Pillay’s impending Sri Lanka visit, an
Human rights and reconciliation are bandied
about by some Western countries to intimidate Sri Lanka after the
Security Forces liberated the country from the grip of LTTE terrorism.
Rather than hailing Sri Lanka's singular achievement, which set an
example to the world in eradicating terrorism, certain international
organisations and Western countries pontificated on reconciliation and
human rights to appease LTTE cohorts in their countries. These Western
politicians, who survive on the vote of adopted Tamils from Sri Lanka,
dance the fandango round the LTTE cohorts. On the pretext of advocating
reconciliation, they only exerted pressure on the Government to gratify
LTTE cohorts and a section of the Tamil diaspora.
Two successive Resolutions against Sri Lanka at the United Nations
Human Rights Council (UNHRC) had only rekindled fresh hopes in LTTE
It is indelibly etched in people’s minds how some world organisations
and certain Western countries spared no pains to thwart Sri Lanka's
humanitarian operation and pump the last drop of oxygen to moribund
Tiger terrorists. They issued a plethora of statements to retard the
advancement of the Security Forces.
Nevertheless, Sri Lanka's friendly countries proved their mettle and
overwhelmingly supported President Mahinda Rajapaksa in his praiseworthy
efforts to liberate the people from the clutches of LTTE terror.
Some international organisations and certain Western countries took
Sri Lanka to task during her relentless battle against terrorism. The
UNHRC was no exception and the statements by its head Navi Pillay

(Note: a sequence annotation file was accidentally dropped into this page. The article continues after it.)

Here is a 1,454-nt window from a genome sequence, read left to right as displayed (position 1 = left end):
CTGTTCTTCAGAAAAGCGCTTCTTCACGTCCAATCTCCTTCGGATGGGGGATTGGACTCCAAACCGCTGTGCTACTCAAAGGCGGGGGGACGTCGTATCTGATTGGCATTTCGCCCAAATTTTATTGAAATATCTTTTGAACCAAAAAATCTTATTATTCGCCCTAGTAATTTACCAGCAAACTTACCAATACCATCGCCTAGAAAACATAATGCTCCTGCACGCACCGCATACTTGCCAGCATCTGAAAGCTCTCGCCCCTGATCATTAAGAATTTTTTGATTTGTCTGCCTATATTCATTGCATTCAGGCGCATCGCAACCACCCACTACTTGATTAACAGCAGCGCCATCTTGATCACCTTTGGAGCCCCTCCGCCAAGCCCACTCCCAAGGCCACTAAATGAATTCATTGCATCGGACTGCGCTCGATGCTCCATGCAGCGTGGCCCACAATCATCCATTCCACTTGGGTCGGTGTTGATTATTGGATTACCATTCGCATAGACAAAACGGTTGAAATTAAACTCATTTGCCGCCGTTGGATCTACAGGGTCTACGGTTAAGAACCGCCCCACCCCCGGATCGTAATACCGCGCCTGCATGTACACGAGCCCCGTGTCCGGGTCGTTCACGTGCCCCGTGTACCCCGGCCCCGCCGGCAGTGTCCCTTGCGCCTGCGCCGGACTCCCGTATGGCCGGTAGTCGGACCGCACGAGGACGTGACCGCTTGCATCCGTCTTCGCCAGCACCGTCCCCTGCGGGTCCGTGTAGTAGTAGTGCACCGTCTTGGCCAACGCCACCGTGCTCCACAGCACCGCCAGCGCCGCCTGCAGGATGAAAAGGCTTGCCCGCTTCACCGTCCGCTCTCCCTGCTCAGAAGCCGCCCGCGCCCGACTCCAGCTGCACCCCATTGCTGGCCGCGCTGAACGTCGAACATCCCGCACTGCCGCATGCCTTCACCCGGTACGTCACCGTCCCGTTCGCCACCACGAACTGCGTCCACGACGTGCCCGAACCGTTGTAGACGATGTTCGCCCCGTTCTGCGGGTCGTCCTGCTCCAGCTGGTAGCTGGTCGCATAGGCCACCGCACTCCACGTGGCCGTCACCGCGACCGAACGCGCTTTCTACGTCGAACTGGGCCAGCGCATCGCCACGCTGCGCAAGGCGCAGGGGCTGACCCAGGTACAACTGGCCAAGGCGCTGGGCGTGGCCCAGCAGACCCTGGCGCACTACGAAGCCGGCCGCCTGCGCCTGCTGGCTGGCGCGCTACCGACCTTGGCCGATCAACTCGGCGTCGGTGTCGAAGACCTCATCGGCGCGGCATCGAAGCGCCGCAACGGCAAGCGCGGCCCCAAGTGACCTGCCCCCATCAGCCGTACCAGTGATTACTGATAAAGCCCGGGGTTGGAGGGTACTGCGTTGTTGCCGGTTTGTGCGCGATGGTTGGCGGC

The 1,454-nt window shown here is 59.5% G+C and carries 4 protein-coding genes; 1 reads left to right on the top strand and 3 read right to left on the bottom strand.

renewed fresh hopes in the Tiger terrorists.
Sri Lanka's High Commissioner in London, Dr Chris Nonis, in an
interview with the BBC World News last week, gave an appropriate reply
to those who shout from the rooftops and expect Sri Lanka to perform
miracles in national reconciliation.
When BBC's Mishal Husain asked Dr. Nonis as to how many years Sri
Lanka would take to complete reconciliation targets, Dr. Nonis cited
South Africa and the post-apartheid period, where there are still
substantial issues, and Northern Ireland where, despite the “Good
Friday” Agreement, issues remain unresolved. “In comparison, I think we
have done pretty well,” Dr. Nonis was quoted as saying.
When Sri Lanka was at the receiving end of LTTE terror, the West
preached to us on peace while it went all out to crush Al-Qaeda
terrorists. When the LTTE was militarily crushed, the West exerted
pressure on Sri Lanka over displaced persons and made a big hue and cry.
Despite Sri Lanka having resettled over half a million displaced persons
in the North and the East in double quick time, thereby setting new
world standards, the West is now showing extraordinary concern in Sri
Lanka's reconciliation efforts. What is more intriguing is the manner in
which certain Western countries expect Sri Lanka to perform miracles and
do something that no other country has achieved so far. Sri Lanka’s
speedy resettlement of displaced persons, which no other country had
done after a conflict situation, sent shockwaves to the world. UN's High
Commissioner for Human Rights Navi Pillay has eventually accepted Sri
Lanka's invitation and plans to visit Sri Lanka from August 25 to 31.
She would have definitely changed her mind, had she done so earlier. In
April 2011, Sri Lanka invited her to tour the country.
Regrettably, rather than coming here to gain first-hand experience
and making an assessment of the true ground situation, Pillay seemed to
have been misled by the LTTE cohorts. Her sweeping statements on Sri
Lanka had clearly shown that her knowledge on Sri Lanka's achievements
and development is far from reality.
Sri Lanka's Permanent Representative in Geneva, Ravinatha P.
Aryasinha had told the UNHRC's 23rd Regular Session in Geneva last week
that Sri Lanka considers Pillay's visit as part of its continued,
transparent and proactive engagement with the High Commissioner and the
Office of the United Nations High Commissioner for Human Rights (OHCHR).
Pillay's visit would undoubtedly enable her to experience at